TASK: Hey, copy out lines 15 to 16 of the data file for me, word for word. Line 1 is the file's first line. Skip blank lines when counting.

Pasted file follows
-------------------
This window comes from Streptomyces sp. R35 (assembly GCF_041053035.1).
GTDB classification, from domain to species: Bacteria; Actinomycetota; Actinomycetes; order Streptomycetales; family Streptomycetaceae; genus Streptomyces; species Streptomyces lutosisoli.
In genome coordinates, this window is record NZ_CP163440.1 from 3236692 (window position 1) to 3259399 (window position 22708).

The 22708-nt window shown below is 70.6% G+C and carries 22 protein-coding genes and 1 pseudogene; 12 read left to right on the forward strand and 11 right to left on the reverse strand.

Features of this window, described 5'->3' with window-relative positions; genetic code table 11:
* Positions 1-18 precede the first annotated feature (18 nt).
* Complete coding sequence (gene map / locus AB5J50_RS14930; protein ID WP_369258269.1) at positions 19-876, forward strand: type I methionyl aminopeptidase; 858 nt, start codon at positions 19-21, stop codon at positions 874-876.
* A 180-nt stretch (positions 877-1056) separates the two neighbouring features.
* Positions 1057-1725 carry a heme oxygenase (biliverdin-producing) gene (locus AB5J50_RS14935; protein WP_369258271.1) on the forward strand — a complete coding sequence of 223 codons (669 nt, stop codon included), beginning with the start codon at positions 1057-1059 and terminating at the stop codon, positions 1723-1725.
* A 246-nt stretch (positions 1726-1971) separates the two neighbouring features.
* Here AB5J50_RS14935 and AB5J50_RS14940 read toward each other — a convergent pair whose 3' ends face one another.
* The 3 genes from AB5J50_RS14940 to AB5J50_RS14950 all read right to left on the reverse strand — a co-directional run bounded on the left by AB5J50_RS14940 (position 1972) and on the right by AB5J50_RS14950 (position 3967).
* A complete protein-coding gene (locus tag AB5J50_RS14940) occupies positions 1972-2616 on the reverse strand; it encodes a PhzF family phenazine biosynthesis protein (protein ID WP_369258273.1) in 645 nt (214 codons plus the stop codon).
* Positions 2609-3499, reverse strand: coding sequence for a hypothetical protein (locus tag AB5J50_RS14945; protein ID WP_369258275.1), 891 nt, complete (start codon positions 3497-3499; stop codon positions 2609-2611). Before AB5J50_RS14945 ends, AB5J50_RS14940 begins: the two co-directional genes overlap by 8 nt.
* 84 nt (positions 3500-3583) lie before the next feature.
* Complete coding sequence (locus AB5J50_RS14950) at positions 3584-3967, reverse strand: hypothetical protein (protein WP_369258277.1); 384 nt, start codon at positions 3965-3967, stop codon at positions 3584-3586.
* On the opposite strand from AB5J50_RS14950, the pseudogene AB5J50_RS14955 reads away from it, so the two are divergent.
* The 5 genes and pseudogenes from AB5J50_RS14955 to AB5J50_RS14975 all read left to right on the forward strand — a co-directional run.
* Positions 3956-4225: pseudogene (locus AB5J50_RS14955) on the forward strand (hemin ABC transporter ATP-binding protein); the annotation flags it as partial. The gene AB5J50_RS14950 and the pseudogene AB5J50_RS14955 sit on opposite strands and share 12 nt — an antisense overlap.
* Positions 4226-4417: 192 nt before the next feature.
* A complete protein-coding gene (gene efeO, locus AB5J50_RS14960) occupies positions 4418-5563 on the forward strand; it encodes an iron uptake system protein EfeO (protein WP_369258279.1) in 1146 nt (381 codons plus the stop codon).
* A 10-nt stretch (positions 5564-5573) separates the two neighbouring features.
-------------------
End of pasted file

* 84 nt (positions 3500-3583) lie before the next feature.
* Complete coding sequence (locus AB5J50_RS14950) at positions 3584-3967, reverse strand: hypothetical protein (protein WP_369258277.1); 384 nt, start codon at positions 3965-3967, stop codon at positions 3584-3586.